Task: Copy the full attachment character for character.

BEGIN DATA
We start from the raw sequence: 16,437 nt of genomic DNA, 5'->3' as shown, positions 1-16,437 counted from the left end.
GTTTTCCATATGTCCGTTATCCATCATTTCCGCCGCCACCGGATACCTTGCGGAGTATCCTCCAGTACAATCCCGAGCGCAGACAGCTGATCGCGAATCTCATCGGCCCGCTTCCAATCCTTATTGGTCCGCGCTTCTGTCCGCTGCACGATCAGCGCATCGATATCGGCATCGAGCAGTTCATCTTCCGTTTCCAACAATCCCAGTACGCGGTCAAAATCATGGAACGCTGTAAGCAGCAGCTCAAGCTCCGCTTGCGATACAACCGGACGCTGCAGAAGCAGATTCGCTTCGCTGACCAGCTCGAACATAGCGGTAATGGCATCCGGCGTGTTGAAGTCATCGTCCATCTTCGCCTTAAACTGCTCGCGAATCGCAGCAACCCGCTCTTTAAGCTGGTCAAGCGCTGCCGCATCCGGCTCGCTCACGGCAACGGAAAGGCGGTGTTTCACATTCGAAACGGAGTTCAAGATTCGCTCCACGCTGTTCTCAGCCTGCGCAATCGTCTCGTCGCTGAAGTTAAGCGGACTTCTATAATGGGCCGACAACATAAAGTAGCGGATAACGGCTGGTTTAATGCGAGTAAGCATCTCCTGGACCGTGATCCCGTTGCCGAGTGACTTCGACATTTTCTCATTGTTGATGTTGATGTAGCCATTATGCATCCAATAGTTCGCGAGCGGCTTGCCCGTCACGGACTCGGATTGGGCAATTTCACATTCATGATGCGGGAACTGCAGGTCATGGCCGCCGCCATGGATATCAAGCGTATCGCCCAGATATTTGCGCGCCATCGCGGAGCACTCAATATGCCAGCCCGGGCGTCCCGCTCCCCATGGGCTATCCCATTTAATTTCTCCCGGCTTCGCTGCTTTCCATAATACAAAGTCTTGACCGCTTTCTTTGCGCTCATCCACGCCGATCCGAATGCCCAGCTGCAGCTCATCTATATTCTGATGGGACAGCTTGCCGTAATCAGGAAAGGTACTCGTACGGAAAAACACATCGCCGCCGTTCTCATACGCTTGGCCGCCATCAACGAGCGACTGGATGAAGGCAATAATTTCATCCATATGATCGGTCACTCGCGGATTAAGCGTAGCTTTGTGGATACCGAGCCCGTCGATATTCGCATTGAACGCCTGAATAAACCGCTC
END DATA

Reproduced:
We start from the raw sequence: 16,437 nt of genomic DNA, 5'->3' as shown, positions 1-16,437 counted from the left end.
GTTTTCCATATGTCCGTTATCCATCATTTCCGCCGCCACCGGATACCTTGCGGAGTATCCTCCAGTACAATCCCGAGCGCAGACAGCTGATCGCGAATCTCATCGGCCCGCTTCCAATCCTTATTGGTCCGCGCTTCTGTCCGCTGCACGATCAGCGCATCGATATCGGCATCGAGCAGTTCATCTTCCGTTTCCAACAATCCCAGTACGCGGTCAAAATCATGGAACGCTGTAAGCAGCAGCTCAAGCTCCGCTTGCGATACAACCGGACGCTGCAGAAGCAGATTCGCTTCGCTGACCAGCTCGAACATAGCGGTAATGGCATCCGGCGTGTTGAAGTCATCGTCCATCTTCGCCTTAAACTGCTCGCGAATCGCAGCAACCCGCTCTTTAAGCTGGTCAAGCGCTGCCGCATCCGGCTCGCTCACGGCAACGGAAAGGCGGTGTTTCACATTCGAAACGGAGTTCAAGATTCGCTCCACGCTGTTCTCAGCCTGCGCAATCGTCTCGTCGCTGAAGTTAAGCGGACTTCTATAATGGGCCGACAACATAAAGTAGCGGATAACGGCTGGTTTAATGCGAGTAAGCATCTCCTGGACCGTGATCCCGTTGCCGAGTGACTTCGACATTTTCTCATTGTTGATGTTGATGTAGCCATTATGCATCCAATAGTTCGCGAGCGGCTTGCCCGTCACGGACTCGGATTGGGCAATTTCACATTCATGATGCGGGAACTGCAGGTCATGGCCGCCGCCATGGATATCAAGCGTATCGCCCAGATATTTGCGCGCCATCGCGGAGCACTCAATATGCCAGCCCGGGCGTCCCGCTCCCCATGGGCTATCCCATTTAATTTCTCCCGGCTTCGCTGCTTTCCATAATACAAAGTCTTGACCGCTTTCTTTGCGCTCATCCACGCCGATCCGAATGCCCAGCTGCAGCTCATCTATATTCTGATGGGACAGCTTGCCGTAATCAGGAAAGGTACTCGTACGGAAAAACACATCGCCGCCGTTCTCATACGCTTGGCCGCCATCAACGAGCGACTGGATGAAGGCAATAATTTCATCCATATGATCGGTCACTCGCGGATTAAGCGTAGCTTTGTGGATACCGAGCCCGTCGATATTCGCATTGAACGCCTGAATAAACCGCTC